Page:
I was not really paying that much attention, just walking around aimlessly, now and then taking out a book or two. I turned a few pages, and not catching anything of interest put the books back again. I laughed as I walked through a section of books which were apparently autobiographies. Just as I was nearing the back of the room, and nearing the limit of my curiosity, I found myself just opposite a small desk whereupon was dumped a load of notebooks.
My eyes fell on a blue diary, and I took a frightened step backwards. She had found me. Her blue Tardis-formed diary lay in front of my eyes, quite innocently on a desk in an antiquarian bookshop in the outskirts of London in the bloody nineteenth century. I was stunned, incapable of taking my eyes of the diary and simultaneously afraid that it would disappear before my eyes.
"Ah.Professor River Song, archaeologist", her voice echoed in my mind, the image of her smirking and extending her hand.
It was not possible! It was beyond the likelihood of reason and logic. It was something which screamed of mere happenstance, and yet what a marvellous and somehow startling coincidence it was. I had repressed her, lost her to my own device of self-protecting, and here in a murky shop she had found me. I stretched out my right hand, gently reaching out and tenderly stroking the cover.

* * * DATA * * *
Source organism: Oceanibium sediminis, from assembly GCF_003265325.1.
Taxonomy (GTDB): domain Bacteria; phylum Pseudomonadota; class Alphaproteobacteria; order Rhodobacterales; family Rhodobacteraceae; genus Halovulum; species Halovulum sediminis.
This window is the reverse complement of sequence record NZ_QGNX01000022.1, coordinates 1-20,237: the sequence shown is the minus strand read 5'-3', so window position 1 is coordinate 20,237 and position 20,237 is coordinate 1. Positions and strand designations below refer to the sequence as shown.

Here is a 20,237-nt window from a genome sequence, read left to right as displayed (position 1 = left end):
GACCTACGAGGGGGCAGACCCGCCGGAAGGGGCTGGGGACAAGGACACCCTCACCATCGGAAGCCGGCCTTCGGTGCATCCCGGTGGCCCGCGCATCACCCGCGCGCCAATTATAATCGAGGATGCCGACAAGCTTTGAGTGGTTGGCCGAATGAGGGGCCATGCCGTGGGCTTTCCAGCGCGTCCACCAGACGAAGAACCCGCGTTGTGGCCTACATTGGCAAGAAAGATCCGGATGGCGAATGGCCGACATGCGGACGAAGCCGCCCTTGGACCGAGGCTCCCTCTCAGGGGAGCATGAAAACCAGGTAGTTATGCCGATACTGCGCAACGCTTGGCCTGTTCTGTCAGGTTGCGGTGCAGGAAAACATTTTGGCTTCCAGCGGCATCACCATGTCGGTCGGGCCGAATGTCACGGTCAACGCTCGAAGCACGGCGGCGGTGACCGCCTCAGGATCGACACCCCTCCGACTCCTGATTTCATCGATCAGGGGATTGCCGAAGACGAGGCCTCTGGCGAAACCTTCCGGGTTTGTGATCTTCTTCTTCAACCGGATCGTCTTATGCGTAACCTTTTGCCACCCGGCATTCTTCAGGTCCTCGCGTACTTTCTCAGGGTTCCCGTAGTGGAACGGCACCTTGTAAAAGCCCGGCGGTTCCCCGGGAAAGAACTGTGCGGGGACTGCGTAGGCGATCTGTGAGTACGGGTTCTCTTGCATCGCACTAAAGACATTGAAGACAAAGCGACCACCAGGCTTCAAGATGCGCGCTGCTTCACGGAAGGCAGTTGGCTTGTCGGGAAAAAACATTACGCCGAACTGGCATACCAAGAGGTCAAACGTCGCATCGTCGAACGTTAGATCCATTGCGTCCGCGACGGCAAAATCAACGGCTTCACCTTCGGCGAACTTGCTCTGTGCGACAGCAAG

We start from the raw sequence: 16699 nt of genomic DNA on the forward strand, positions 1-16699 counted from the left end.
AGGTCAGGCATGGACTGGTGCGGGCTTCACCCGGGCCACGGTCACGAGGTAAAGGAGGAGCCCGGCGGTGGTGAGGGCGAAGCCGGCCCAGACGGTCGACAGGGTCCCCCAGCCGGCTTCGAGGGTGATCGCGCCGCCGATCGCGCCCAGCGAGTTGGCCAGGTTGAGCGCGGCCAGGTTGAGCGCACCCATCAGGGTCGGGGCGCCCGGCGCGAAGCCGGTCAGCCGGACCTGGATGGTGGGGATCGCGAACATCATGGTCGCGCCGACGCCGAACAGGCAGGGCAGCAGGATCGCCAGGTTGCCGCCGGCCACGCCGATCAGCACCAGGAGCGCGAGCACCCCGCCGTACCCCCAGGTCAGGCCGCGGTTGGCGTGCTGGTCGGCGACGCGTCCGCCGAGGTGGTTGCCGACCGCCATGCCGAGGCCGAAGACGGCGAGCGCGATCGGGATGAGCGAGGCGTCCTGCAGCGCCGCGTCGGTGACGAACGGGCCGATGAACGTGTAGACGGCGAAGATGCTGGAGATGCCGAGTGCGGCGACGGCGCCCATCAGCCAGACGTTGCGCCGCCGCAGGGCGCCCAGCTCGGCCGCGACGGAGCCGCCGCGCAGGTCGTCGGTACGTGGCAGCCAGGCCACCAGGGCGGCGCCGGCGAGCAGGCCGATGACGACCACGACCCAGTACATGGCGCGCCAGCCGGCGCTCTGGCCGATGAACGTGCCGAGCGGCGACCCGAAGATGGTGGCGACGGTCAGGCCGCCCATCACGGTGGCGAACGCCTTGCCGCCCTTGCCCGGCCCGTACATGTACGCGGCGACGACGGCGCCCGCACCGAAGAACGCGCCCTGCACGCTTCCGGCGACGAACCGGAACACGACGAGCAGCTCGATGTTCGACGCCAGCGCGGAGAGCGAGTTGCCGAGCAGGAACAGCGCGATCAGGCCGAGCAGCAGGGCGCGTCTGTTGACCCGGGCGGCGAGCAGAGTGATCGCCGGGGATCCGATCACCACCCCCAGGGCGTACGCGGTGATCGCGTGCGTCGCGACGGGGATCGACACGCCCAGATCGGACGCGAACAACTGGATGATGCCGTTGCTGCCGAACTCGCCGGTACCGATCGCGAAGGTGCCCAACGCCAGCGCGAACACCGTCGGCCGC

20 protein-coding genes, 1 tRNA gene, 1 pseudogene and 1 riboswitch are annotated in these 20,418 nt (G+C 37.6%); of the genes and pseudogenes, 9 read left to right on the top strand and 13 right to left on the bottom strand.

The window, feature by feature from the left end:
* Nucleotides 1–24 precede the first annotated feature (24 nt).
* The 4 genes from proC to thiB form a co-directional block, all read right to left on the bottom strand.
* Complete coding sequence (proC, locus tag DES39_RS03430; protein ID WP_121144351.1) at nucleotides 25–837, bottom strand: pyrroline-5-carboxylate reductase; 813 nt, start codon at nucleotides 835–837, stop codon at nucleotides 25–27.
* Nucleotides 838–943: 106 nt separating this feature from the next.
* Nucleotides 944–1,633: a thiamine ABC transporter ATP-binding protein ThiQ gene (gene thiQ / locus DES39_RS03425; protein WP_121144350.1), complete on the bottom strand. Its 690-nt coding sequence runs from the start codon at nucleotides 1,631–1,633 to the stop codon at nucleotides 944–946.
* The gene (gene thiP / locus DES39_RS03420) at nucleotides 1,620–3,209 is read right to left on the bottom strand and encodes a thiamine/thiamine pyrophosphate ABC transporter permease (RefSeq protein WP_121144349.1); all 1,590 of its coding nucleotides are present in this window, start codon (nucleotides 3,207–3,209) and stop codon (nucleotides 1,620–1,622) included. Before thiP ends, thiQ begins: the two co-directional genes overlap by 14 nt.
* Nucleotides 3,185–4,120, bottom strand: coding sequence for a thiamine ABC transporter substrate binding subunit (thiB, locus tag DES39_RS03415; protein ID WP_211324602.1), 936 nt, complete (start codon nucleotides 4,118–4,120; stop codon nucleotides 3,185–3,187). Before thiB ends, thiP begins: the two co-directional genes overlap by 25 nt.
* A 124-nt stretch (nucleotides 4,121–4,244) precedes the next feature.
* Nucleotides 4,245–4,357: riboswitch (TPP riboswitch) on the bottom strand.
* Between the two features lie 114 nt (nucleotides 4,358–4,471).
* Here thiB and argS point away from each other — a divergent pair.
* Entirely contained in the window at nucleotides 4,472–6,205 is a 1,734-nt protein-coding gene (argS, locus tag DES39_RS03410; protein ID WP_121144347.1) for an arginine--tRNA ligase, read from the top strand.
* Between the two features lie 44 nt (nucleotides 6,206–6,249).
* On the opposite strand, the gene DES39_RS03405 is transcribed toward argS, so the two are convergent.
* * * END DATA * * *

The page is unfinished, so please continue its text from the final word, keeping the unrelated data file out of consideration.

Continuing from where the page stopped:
I'm sorry. I'm really very sorry.
My fingers trembled and I took a deep intake of breath. Lost and found at the same time. I slowly opened and flipped through the diary anticipating scribbling but the pages were blank. As I realised there was nothing in it, I slowly let out the breath I did not know I had been holding. It was a blank diary, an empty insignificant bundle of pages. Nothing of interest.
Still I could not let go and when I left the antiquarian it was with the diary solidly in my pockets and a frown upon my face.
I'mnotanybody,her voiced teased me repeatedly as I sourly walked back to my Tardis, tired already of the nineteenth century and this smelly place. Out of the corner of my eye I saw a flash of red sauntering down a dark alley. My hearts leapt and without further contemplation I quickly spun around and followed. This is ridiculous I kept chanting silently as I half-ran after a top of curly red hair. It wasn't her, I was sure but nonetheless I couldn't stop my burning curiosity or stop myself from running after the woman. She turned around a corner and I momentarily lost sight of her. I could feel my racing hearts and the thumbing of blood rushing through my veins. Hope mixed bittersweet with anguish as I turned the same corner, half-expecting her to be waiting for me with a mischievous smile and a raised eyebrow.
I rounded the corner and stopped abruptly hardly able to breathe.